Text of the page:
Expanded partnerships for impact

Source: IFPRI

Source: IFPRI

At the end of November, I participated in two very exciting development events in Brussels.

My first stop was IFPRI’s workshop, Partnering for Impact: IFPRI-European Research Collaboration for Improved Food and Nutrition Security. The all-day workshop brought together 80 of IFPRI’s European partners to discuss how we can strengthen our partnership to have the highest impact on future food and nutrition security.

I had the honor to open the workshop with Klaus Rudischhauser, the deputy director-general at the European Commission’s DG Development and Cooperation, EuropeAid. The participants of the workshop emphasized the need to focus future research and partnerships on: monitoring and evaluating policies; linking evidence with the policymaking processes; adapting research and partnerships to emerging challenges; engaging the private sector; and supporting innovations in policies and institutions. IFPRI intends to make this workshop an annual event to brief our European partners on emerging research results and progress being made.

The workshop concluded with a ceremony during which I joined Mr. Jean-Pierre Halkin, Head of the Rural Development, Food Security, Nutrition Unit at the European Commission, to sign a European Union Contribution Agreement to initiate a second phase of the IFPRI-led Food Security Portal project.

My second stop was the 8th annual European Development Days, an international forum organized by the European Commission. This event brought together hundreds of European practitioners and their partners worldwide to discuss improving development coordination and aid effectiveness in the context of the post-2015 agenda. I took part in two roundtable events as part of this forum.

In the first panel, “Resilience-building for Improved Food Security and Nutrition,” I emphasized the importance of strengthening the resilience of smallholders to a host of increasingly severe political, economic, public health, and environmental shocks. Smallholders cannot and should not be treated as a homogenous group. Instead, a varied approach is needed to help households move out of poverty, malnutrition, and vulnerability. Going forward, efforts to strengthen resilience should focus on promoting social safety nets; increasing smallholder-friendly financial tools and investments; and, integrating smallholders into nutrition-focused value chains.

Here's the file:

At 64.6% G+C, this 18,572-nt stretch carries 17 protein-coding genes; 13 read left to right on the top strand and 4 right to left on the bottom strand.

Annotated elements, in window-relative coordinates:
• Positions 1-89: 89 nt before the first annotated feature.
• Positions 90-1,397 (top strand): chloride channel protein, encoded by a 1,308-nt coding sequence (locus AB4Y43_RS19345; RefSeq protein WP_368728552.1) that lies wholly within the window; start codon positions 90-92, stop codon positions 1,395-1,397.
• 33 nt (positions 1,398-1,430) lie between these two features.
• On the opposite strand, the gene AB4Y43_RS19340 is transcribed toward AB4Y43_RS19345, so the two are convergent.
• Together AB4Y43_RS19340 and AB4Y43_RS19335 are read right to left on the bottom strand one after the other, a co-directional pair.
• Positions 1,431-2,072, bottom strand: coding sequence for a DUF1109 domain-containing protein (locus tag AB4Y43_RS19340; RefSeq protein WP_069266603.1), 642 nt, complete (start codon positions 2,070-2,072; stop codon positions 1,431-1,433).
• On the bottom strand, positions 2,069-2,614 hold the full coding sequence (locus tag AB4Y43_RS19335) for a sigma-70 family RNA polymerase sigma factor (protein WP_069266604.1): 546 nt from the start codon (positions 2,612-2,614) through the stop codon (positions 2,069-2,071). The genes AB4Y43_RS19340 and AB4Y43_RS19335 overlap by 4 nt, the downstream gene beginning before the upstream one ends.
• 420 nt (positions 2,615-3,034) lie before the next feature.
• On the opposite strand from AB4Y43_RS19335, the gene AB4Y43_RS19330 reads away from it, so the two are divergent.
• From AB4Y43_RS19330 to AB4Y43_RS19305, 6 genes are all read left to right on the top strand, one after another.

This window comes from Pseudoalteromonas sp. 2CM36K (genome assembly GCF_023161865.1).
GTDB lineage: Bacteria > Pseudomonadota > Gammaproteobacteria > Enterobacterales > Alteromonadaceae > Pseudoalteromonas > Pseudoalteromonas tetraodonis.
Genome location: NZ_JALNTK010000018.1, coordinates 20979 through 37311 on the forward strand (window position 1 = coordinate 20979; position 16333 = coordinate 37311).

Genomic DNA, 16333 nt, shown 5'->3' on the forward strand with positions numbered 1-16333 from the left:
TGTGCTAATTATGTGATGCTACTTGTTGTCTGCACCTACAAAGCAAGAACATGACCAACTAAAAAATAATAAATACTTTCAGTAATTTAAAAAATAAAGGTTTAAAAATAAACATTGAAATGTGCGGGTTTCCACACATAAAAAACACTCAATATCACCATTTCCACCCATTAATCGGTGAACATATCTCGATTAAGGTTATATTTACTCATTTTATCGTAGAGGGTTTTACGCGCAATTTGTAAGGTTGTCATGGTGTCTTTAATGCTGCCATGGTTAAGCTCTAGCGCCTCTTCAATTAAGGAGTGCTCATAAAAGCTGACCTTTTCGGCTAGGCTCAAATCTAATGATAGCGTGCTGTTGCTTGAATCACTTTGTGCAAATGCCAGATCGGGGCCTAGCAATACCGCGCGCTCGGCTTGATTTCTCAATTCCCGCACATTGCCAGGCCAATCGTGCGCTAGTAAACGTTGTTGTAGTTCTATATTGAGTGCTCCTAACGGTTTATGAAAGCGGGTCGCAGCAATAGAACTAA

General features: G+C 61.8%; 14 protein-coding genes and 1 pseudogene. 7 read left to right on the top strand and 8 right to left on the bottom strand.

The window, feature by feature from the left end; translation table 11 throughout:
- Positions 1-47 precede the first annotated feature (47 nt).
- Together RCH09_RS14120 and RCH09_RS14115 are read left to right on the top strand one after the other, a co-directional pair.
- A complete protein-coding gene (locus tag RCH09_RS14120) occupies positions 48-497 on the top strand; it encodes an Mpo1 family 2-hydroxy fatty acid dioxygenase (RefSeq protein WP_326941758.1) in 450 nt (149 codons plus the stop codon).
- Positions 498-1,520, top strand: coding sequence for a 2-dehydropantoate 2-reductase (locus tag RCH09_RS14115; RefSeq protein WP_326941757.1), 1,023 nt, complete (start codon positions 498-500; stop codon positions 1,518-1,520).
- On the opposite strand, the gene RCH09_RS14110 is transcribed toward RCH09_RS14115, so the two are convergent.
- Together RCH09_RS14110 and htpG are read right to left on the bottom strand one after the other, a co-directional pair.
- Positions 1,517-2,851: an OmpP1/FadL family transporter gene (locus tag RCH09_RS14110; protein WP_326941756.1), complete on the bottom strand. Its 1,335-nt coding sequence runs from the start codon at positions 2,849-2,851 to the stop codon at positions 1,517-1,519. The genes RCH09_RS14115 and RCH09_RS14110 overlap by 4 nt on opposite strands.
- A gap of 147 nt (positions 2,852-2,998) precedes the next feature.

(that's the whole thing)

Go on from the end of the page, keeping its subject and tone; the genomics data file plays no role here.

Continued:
During the second panel, “Food Security and Food Justice: Building Blocks for a Just and Sustainable Global Food System”, I addressed how to eliminate hunger sustainably by 2025 amid changing climate, land, and water scarcity, and competing demands on the food supply and natural resources. The way forward lies in following success stories with significant progress in improving the food security, such as Brazil, China, Thailand, and Vietnam. These countries utilized different strategies, ranging from an agricultural growth-led strategy to social protection and nutrition interventions. In order to usher in an era of food security and improved nutrition, stakeholders need: good metrics to monitor progress; country-led approaches; evidence-based policies; and engagement of new actors, such as the private sector and emerging economies.

IFPRI’s successful collaboration with its European partners goes back many years and such events as the Partnership for Impact workshop and European Development Days play an important role in advancing and strengthening this relationship.